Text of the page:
The health care system wastes a lot of money. Economists say one reason is that it is not set up like a traditional market: It's full of peculiarities.
For instance, what role, in economic terms, does the doctor play?
The Problem Of Doctors
Economically speaking, doctors are like moms. They have our best interests at heart, take care of us, deliver our babies and check our ears when we're little. Mom listens, cares and prescribes. Mothers, however, do not get paid. Doctors do.
In fact, most doctors get paid for every single sale, every surgery and every procedure. So, another proposal: The doctor is a salesman just like the guy who sells you sunglasses on the street.
This is what makes doctors such strange economic actors. In fact, the Nobel Prize-winning economist Kenneth Arrow wrote about how crazy this was in a famous 1963 paper. Doctors have a financial incentive to act as salesmen. But the Hippocratic Oath reminds them to act more like your mom.
The Auto Mechanic Analogy
When asked what profession, economically speaking, the doctor resembles most, many economists say auto mechanic — because of a big issue you don't get with the mom or the street salesman: the information problem.
To illustrate, try this example. "Car doctor" Ari Cohen, who runs ABC Erikson, says that recently a customer came in with a Buick. The customer says that every time he steps on the brakes, the entire steering wheel shakes. Cohen says, no problem, it's a $320 fix.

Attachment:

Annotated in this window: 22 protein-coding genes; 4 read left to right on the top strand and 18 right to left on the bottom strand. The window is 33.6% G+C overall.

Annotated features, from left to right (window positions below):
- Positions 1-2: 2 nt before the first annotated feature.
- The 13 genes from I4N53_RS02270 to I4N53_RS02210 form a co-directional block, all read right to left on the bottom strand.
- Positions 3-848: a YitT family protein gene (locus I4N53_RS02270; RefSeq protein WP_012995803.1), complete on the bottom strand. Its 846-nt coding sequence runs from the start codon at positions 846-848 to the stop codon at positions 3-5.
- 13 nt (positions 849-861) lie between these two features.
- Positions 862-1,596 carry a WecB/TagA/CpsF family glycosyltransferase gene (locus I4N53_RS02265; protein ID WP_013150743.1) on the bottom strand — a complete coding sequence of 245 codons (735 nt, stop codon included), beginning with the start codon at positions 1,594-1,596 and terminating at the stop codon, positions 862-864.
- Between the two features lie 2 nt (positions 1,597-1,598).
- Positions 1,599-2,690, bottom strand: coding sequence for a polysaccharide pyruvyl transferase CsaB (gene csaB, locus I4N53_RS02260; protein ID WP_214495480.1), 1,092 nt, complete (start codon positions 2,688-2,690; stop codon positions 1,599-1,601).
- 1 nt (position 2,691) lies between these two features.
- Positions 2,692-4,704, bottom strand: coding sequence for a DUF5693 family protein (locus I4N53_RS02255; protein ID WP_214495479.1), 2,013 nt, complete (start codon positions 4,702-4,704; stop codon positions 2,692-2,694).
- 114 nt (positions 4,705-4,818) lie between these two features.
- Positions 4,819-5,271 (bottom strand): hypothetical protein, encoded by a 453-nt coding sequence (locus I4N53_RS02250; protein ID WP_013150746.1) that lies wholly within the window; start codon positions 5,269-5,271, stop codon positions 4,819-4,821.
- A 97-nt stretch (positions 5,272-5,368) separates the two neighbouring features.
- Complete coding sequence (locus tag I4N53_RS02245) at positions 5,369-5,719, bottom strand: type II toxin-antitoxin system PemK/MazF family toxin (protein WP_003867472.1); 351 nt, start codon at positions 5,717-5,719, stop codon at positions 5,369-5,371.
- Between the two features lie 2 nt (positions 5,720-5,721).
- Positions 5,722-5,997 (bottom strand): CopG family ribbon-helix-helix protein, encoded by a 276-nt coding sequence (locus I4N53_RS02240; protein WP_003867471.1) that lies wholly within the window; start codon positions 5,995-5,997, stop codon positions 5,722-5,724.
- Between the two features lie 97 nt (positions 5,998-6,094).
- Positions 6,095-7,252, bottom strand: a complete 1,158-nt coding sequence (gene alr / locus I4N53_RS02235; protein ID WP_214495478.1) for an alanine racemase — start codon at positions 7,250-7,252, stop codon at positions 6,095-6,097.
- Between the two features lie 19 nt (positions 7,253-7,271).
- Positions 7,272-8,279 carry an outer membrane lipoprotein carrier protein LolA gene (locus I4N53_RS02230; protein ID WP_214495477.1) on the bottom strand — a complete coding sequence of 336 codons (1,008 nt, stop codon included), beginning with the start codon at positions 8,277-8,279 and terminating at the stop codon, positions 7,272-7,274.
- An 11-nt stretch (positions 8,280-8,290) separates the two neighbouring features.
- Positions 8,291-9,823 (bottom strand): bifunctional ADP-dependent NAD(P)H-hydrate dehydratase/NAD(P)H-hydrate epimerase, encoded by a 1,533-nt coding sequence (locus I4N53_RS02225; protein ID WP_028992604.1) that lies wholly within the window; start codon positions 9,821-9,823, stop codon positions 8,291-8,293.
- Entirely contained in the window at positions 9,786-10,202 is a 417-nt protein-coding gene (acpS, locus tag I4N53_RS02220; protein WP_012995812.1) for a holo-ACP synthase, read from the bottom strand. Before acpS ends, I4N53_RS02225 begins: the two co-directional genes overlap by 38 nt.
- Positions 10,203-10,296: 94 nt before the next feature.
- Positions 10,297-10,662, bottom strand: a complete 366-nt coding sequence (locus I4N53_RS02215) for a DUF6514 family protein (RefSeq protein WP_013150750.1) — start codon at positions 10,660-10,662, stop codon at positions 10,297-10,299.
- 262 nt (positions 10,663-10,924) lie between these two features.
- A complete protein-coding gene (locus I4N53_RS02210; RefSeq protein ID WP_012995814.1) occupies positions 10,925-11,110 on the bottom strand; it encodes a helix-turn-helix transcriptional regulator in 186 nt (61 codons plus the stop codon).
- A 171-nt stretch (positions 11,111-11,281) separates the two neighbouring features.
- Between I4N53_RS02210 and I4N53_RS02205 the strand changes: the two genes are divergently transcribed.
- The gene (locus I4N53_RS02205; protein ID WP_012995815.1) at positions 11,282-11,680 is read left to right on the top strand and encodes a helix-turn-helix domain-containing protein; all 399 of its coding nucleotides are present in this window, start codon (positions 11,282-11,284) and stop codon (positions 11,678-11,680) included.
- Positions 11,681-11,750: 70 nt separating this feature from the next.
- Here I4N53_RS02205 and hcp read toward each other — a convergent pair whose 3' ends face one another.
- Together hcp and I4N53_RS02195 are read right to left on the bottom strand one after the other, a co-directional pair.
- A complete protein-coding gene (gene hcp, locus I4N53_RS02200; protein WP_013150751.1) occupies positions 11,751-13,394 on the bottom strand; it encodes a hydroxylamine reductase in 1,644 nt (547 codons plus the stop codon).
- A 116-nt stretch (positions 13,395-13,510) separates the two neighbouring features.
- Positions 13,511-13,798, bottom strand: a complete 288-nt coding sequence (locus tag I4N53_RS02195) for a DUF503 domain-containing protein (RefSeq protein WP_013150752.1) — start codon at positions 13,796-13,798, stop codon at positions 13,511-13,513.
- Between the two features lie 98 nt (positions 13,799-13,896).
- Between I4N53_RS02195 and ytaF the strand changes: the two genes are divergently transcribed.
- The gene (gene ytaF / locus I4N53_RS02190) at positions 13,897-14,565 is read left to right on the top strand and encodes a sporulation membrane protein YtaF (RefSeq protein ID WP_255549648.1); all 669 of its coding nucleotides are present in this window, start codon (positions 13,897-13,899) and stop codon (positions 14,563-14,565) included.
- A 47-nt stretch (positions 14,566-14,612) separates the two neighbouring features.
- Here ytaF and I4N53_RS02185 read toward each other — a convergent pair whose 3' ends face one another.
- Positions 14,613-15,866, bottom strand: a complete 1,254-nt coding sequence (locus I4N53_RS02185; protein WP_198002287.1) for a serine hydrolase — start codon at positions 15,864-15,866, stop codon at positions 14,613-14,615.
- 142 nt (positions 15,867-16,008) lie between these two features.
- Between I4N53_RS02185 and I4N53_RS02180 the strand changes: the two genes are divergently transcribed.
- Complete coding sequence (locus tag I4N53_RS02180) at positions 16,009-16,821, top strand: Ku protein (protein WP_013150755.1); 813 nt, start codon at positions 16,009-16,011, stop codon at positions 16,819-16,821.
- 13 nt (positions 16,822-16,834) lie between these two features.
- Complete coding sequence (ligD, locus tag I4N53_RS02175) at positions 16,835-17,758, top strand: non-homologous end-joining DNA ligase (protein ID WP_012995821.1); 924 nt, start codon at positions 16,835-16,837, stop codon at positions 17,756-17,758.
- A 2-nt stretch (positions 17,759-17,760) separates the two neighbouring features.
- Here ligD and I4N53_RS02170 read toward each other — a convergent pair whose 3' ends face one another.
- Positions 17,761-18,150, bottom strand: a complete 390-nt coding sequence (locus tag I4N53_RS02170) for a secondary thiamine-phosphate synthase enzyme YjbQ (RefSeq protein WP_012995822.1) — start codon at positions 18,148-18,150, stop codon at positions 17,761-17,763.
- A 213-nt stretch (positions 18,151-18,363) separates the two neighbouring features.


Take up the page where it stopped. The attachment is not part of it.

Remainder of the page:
But then, Cohen says, the mechanics examine the car more closely and discover problems with the wheel bearings and axles. It could cost another $1,000.
Everyone has been in this situation. You take the car in, and though Cohen is a good guy, you don't really know. Customers have an information problem.
In health care, patients can't always judge whether they need surgery. They don't know what procedures are necessary and which aren't. Doctors don't always know what drugs or treatments work best.
This is why when proposals are made on how to fix health care, there is also talk about changing how doctors get paid, or calls for more research so there aren't these information problems. The doctor is in a strange spot. Unfortunately, they are not the only strange thing: Customers are strange, too.
The customer with the Buick may decide his car is not worth fixing. But if you take your grandma into the doctor, you will pay whatever it takes because you love her — and because you are insured.